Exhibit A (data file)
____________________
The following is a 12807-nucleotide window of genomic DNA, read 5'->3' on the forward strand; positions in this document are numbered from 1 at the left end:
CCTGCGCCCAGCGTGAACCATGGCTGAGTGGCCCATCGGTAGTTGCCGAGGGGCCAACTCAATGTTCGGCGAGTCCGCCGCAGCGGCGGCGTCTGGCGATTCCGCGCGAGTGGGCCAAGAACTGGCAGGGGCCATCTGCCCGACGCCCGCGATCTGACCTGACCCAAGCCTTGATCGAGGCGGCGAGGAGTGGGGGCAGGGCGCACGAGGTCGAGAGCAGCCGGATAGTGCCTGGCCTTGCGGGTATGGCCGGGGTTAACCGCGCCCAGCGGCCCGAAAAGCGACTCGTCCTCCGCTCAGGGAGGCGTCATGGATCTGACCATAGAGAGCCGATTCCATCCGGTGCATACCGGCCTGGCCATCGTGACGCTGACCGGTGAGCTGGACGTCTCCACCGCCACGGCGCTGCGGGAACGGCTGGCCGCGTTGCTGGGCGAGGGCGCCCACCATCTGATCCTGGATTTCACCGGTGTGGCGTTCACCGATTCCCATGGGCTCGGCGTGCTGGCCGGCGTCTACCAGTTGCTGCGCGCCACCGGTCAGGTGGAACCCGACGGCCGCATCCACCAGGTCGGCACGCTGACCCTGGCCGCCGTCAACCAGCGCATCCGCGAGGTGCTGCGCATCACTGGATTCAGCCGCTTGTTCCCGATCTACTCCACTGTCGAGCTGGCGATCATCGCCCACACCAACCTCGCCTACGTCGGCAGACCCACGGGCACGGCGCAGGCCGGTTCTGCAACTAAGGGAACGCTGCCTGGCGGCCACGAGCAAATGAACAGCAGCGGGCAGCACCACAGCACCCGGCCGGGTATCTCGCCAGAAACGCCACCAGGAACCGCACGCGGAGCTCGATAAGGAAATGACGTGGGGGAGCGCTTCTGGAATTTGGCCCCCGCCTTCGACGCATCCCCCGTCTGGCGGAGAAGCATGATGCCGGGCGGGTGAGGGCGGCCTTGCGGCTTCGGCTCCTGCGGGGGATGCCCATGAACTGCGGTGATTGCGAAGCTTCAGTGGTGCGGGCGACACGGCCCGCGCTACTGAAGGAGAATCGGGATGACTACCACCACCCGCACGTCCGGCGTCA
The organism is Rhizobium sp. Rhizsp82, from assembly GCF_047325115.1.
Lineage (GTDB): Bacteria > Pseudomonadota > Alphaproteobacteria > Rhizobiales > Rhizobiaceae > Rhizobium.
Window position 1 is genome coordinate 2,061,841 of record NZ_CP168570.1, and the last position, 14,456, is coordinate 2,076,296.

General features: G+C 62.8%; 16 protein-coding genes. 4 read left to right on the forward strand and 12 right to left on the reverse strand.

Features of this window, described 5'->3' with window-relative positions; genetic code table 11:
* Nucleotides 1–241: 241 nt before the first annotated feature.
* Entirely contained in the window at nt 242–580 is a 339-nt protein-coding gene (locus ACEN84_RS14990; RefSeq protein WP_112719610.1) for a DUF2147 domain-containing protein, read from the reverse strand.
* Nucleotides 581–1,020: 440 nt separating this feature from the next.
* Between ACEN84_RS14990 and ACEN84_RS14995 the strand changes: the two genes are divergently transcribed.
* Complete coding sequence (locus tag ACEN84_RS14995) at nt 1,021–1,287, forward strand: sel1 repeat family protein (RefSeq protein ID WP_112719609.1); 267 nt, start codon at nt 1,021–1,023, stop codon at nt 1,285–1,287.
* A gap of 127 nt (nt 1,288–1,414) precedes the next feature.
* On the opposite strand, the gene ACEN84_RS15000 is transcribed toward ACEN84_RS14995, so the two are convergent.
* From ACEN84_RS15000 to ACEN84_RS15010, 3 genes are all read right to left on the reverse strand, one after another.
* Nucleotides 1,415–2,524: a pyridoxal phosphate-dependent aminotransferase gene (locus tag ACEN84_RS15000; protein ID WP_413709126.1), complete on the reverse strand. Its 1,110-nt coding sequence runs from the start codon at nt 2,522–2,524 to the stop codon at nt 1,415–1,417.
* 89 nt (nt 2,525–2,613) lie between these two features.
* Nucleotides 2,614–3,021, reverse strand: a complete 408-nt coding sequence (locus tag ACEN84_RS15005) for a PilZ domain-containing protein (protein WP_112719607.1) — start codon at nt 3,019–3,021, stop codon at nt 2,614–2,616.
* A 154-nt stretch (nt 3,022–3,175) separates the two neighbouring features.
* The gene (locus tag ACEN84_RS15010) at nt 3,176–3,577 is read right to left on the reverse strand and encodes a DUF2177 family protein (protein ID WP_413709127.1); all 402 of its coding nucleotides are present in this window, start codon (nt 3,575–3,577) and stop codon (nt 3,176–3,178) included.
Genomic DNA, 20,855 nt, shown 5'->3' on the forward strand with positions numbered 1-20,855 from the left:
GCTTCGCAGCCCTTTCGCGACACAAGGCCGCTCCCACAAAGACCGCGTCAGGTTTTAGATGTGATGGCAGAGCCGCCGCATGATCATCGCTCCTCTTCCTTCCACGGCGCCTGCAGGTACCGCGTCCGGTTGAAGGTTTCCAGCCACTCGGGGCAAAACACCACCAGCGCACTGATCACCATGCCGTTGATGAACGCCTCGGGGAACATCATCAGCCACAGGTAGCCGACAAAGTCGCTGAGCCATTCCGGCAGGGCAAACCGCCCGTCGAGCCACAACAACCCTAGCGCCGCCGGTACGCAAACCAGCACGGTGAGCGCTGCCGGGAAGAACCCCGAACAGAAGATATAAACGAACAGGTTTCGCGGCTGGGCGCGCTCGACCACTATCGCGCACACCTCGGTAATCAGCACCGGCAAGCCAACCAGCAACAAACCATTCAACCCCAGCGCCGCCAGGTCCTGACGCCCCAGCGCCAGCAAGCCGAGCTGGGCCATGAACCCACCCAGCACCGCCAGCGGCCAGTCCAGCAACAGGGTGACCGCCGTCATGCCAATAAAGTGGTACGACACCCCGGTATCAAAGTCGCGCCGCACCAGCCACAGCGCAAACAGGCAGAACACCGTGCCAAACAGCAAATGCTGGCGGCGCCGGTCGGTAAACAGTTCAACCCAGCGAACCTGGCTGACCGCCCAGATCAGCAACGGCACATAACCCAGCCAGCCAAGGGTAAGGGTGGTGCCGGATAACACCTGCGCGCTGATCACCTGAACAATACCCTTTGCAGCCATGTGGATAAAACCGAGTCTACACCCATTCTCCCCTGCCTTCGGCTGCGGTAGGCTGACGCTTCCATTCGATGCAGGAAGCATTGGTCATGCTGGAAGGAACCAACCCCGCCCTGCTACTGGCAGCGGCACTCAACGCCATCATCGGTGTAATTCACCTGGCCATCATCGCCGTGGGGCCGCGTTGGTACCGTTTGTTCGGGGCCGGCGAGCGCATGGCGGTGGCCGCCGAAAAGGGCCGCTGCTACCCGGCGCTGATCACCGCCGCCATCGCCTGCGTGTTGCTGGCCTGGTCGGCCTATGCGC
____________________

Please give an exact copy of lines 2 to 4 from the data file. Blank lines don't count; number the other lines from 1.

CCTGCGCCCAGCGTGAACCATGGCTGAGTGGCCCATCGGTAGTTGCCGAGGGGCCAACTCAATGTTCGGCGAGTCCGCCGCAGCGGCGGCGTCTGGCGATTCCGCGCGAGTGGGCCAAGAACTGGCAGGGGCCATCTGCCCGACGCCCGCGATCTGACCTGACCCAAGCCTTGATCGAGGCGGCGAGGAGTGGGGGCAGGGCGCACGAGGTCGAGAGCAGCCGGATAGTGCCTGGCCTTGCGGGTATGGCCGGGGTTAACCGCGCCCAGCGGCCCGAAAAGCGACTCGTCCTCCGCTCAGGGAGGCGTCATGGATCTGACCATAGAGAGCCGATTCCATCCGGTGCATACCGGCCTGGCCATCGTGACGCTGACCGGTGAGCTGGACGTCTCCACCGCCACGGCGCTGCGGGAACGGCTGGCCGCGTTGCTGGGCGAGGGCGCCCACCATCTGATCCTGGATTTCACCGGTGTGGCGTTCACCGATTCCCATGGGCTCGGCGTGCTGGCCGGCGTCTACCAGTTGCTGCGCGCCACCGGTCAGGTGGAACCCGACGGCCGCATCCACCAGGTCGGCACGCTGACCCTGGCCGCCGTCAACCAGCGCATCCGCGAGGTGCTGCGCATCACTGGATTCAGCCGCTTGTTCCCGATCTACTCCACTGTCGAGCTGGCGATCATCGCCCACACCAACCTCGCCTACGTCGGCAGACCCACGGGCACGGCGCAGGCCGGTTCTGCAACTAAGGGAACGCTGCCTGGCGGCCACGAGCAAATGAACAGCAGCGGGCAGCACCACAGCACCCGGCCGGGTATCTCGCCAGAAACGCCACCAGGAACCGCACGCGGAGCTCGATAAGGAAATGACGTGGGGGAGCGCTTCTGGAATTTGGCCCCCGCCTTCGACGCATCCCCCGTCTGGCGGAGAAGCATGATGCCGGGCGGGTGAGGGCGGCCTTGCGGCTTCGGCTCCTGCGGGGGATGCCCATGAACTGCGGTGATTGCGAAGCTTCAGTGGTGCGGGCGACACGGCCCGCGCTACTGAAGGAGAATCGGGATGACTACCACCACCCGCACGTCCGGCGTCA
The organism is Rhizobium sp. Rhizsp82, from assembly GCF_047325115.1.
Lineage (GTDB): Bacteria > Pseudomonadota > Alphaproteobacteria > Rhizobiales > Rhizobiaceae > Rhizobium.